Using LiDAR Data for Measuring Transit Stop Coverage
place - north america, infrastructure - stop, planning - network design, mode - bus
Transit Stop Coverage, Floorspace, LiDAR data, Buffer analysis, Bus Stop Location
A public transit system consists of various components in which all must be considered together in order to develop an efficient and sustainable transit network. Providing convenient access to public transit enhances the service performance, reliability and will also result in higher public usage. Conventionally transit stop locations and spacing are determined based on aggregate measures of population density on a zonal basis using simple buffer analysis. This method has been criticized as inaccurate, as the population is rarely uniformly distributed over zones. In this research, transit stop access coverage is estimated using building geometric information accurately extracted from the LiDAR data collected in the City of Fredericton, Canada. LiDAR data is mostly used for flood hazard studies but can also be used for other purposes such as 3D building modeling. Through this approach building floorspace information and therefore a much more accurate measurement of transit stop coverage based on the building floorspace is obtained at disaggregate spatial level and compared with the conventional buffer-density approach through a real example in the City of Fredericton. Overall, it is found that this approach can provide transit planners with much more improved building and population distribution information at a very precise spatial level, in order to set the transit stops at their optimal locations.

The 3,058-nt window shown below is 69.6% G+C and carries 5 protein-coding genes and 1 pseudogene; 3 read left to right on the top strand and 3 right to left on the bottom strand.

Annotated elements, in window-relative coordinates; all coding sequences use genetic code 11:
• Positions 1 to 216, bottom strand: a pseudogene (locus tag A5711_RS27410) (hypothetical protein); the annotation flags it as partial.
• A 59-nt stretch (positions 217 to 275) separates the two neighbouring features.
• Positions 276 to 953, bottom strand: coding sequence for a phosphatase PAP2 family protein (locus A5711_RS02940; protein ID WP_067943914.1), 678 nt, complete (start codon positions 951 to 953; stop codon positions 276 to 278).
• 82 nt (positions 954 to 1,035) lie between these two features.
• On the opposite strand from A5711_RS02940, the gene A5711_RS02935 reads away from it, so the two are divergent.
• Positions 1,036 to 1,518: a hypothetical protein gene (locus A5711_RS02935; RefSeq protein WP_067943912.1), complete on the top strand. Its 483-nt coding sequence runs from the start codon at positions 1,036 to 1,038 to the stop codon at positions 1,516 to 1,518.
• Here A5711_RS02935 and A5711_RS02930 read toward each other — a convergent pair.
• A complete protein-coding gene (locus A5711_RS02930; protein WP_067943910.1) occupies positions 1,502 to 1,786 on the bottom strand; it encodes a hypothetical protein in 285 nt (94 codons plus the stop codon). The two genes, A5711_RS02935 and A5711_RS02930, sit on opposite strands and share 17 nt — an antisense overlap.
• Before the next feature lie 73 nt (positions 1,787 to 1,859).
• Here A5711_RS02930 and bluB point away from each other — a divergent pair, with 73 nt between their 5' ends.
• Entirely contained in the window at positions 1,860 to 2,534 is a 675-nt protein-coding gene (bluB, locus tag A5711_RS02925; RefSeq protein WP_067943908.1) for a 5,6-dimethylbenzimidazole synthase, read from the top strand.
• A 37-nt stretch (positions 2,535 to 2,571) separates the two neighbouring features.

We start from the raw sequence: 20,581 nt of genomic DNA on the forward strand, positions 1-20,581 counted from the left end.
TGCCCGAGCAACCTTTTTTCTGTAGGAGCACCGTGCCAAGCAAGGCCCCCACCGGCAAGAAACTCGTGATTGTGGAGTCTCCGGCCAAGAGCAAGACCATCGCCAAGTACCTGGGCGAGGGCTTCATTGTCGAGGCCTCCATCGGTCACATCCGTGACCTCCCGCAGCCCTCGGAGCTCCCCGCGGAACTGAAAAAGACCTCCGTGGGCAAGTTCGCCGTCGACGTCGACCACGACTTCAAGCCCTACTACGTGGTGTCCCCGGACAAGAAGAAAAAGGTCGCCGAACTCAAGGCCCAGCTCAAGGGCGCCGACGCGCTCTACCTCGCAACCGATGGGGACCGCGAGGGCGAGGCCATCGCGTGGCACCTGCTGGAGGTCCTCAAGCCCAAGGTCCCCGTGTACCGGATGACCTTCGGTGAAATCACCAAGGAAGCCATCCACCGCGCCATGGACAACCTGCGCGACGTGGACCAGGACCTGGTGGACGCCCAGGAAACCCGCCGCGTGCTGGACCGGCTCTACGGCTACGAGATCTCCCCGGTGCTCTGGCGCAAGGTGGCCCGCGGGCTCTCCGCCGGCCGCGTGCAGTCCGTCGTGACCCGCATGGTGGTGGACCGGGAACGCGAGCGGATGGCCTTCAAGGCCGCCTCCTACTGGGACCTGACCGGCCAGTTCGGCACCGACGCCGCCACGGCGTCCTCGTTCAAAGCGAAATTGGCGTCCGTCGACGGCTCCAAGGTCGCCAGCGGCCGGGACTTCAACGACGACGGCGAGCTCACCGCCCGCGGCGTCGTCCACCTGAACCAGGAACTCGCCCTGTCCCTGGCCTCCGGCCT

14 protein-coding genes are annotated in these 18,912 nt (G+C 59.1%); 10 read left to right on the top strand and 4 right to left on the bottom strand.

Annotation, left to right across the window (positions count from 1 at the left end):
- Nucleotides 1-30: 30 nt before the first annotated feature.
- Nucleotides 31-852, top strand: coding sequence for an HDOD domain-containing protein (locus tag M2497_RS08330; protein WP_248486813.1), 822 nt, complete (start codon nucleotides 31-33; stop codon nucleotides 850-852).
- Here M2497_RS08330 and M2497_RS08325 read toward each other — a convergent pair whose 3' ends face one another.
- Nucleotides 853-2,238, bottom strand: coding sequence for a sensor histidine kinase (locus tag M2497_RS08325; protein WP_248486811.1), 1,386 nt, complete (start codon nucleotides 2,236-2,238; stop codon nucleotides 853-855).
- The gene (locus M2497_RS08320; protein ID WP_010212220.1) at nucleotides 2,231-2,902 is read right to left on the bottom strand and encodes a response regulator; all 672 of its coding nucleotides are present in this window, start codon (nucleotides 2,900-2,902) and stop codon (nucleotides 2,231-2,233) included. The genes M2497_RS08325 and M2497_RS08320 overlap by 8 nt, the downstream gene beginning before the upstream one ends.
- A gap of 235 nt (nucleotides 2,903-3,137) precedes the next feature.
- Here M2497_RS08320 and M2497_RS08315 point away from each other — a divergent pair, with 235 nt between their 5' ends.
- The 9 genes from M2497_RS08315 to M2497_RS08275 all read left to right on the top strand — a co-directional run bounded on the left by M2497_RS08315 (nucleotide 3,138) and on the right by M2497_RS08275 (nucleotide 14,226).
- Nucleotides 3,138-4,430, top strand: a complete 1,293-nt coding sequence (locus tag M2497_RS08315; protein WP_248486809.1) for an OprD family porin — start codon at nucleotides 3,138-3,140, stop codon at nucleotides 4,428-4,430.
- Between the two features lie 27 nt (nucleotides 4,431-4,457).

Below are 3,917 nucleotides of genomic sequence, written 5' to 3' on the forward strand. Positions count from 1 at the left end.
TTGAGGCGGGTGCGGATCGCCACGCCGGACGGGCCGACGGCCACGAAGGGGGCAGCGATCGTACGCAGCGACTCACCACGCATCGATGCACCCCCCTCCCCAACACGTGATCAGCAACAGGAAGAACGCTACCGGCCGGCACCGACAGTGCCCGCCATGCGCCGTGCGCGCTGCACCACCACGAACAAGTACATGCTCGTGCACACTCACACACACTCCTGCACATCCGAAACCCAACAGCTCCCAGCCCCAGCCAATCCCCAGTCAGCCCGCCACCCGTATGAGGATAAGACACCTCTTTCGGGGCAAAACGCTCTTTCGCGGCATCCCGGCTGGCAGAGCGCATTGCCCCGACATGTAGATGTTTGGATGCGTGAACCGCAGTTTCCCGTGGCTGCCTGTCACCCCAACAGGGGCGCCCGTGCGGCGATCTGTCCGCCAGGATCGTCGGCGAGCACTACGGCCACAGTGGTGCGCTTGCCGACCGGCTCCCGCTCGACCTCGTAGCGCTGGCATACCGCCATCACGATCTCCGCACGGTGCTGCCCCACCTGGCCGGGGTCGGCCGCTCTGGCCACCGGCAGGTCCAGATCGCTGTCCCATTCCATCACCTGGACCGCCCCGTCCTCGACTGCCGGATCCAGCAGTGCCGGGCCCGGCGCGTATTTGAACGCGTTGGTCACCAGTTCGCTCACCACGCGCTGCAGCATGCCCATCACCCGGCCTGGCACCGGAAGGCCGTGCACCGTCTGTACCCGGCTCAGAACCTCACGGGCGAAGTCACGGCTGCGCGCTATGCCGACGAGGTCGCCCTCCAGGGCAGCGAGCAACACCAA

Permission to publish the abstract has been given by Elsevier, copyright remains with them.
Shiravi, S., Zhong, M. & Hosseini, F. (2014). Using LiDAR Data for Measuring Transit Stop Coverage. Procedia - Social and Behavioral Sciences, Vol. 138, pp. 715–721. The 9th International Conference on Traffic and Transportation Studies (ICTTS 2014)